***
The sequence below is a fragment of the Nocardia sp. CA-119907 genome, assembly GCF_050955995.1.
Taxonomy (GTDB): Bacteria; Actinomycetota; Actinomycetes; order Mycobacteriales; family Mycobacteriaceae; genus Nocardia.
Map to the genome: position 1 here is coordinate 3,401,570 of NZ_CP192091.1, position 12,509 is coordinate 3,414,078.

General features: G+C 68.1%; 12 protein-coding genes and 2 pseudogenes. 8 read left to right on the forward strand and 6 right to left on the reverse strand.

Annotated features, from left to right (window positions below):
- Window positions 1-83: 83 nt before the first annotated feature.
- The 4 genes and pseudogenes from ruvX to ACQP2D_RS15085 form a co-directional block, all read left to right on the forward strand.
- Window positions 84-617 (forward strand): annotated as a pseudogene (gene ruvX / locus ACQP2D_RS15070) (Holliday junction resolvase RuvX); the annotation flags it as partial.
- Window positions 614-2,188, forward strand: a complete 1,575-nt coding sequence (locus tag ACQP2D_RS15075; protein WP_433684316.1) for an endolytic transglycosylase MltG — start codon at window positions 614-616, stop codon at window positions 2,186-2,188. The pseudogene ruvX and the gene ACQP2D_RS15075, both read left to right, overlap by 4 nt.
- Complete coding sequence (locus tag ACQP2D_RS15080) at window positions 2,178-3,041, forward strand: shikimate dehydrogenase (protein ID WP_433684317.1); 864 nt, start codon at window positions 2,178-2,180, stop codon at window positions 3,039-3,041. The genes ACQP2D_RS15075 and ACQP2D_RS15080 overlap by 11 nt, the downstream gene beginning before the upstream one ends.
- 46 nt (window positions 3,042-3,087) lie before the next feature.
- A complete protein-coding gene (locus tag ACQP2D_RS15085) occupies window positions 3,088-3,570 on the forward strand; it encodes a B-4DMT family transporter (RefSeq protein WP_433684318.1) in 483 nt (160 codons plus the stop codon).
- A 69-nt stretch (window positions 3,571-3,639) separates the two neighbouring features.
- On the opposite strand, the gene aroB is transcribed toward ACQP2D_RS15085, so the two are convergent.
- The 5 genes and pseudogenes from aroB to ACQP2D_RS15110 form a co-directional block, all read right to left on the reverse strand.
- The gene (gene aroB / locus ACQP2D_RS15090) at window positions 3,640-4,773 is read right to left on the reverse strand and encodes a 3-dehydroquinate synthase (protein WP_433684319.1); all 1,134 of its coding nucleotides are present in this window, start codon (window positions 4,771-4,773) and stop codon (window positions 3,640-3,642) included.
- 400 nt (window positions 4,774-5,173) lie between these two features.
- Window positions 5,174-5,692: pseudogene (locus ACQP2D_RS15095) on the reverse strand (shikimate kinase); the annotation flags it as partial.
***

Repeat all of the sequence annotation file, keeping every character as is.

The sequence below is a fragment of the Nocardia sp. CA-119907 genome, assembly GCF_050955995.1.
Taxonomy (GTDB): Bacteria; Actinomycetota; Actinomycetes; order Mycobacteriales; family Mycobacteriaceae; genus Nocardia.
Map to the genome: position 1 here is coordinate 3,401,570 of NZ_CP192091.1, position 12,509 is coordinate 3,414,078.

General features: G+C 68.1%; 12 protein-coding genes and 2 pseudogenes. 8 read left to right on the forward strand and 6 right to left on the reverse strand.

Annotated features, from left to right (window positions below):
- Window positions 1-83: 83 nt before the first annotated feature.
- The 4 genes and pseudogenes from ruvX to ACQP2D_RS15085 form a co-directional block, all read left to right on the forward strand.
- Window positions 84-617 (forward strand): annotated as a pseudogene (gene ruvX / locus ACQP2D_RS15070) (Holliday junction resolvase RuvX); the annotation flags it as partial.
- Window positions 614-2,188, forward strand: a complete 1,575-nt coding sequence (locus tag ACQP2D_RS15075; protein WP_433684316.1) for an endolytic transglycosylase MltG — start codon at window positions 614-616, stop codon at window positions 2,186-2,188. The pseudogene ruvX and the gene ACQP2D_RS15075, both read left to right, overlap by 4 nt.
- Complete coding sequence (locus tag ACQP2D_RS15080) at window positions 2,178-3,041, forward strand: shikimate dehydrogenase (protein ID WP_433684317.1); 864 nt, start codon at window positions 2,178-2,180, stop codon at window positions 3,039-3,041. The genes ACQP2D_RS15075 and ACQP2D_RS15080 overlap by 11 nt, the downstream gene beginning before the upstream one ends.
- 46 nt (window positions 3,042-3,087) lie before the next feature.
- A complete protein-coding gene (locus tag ACQP2D_RS15085) occupies window positions 3,088-3,570 on the forward strand; it encodes a B-4DMT family transporter (RefSeq protein WP_433684318.1) in 483 nt (160 codons plus the stop codon).
- A 69-nt stretch (window positions 3,571-3,639) separates the two neighbouring features.
- On the opposite strand, the gene aroB is transcribed toward ACQP2D_RS15085, so the two are convergent.
- The 5 genes and pseudogenes from aroB to ACQP2D_RS15110 form a co-directional block, all read right to left on the reverse strand.
- The gene (gene aroB / locus ACQP2D_RS15090) at window positions 3,640-4,773 is read right to left on the reverse strand and encodes a 3-dehydroquinate synthase (protein WP_433684319.1); all 1,134 of its coding nucleotides are present in this window, start codon (window positions 4,771-4,773) and stop codon (window positions 3,640-3,642) included.
- 400 nt (window positions 4,774-5,173) lie between these two features.
- Window positions 5,174-5,692: pseudogene (locus ACQP2D_RS15095) on the reverse strand (shikimate kinase); the annotation flags it as partial.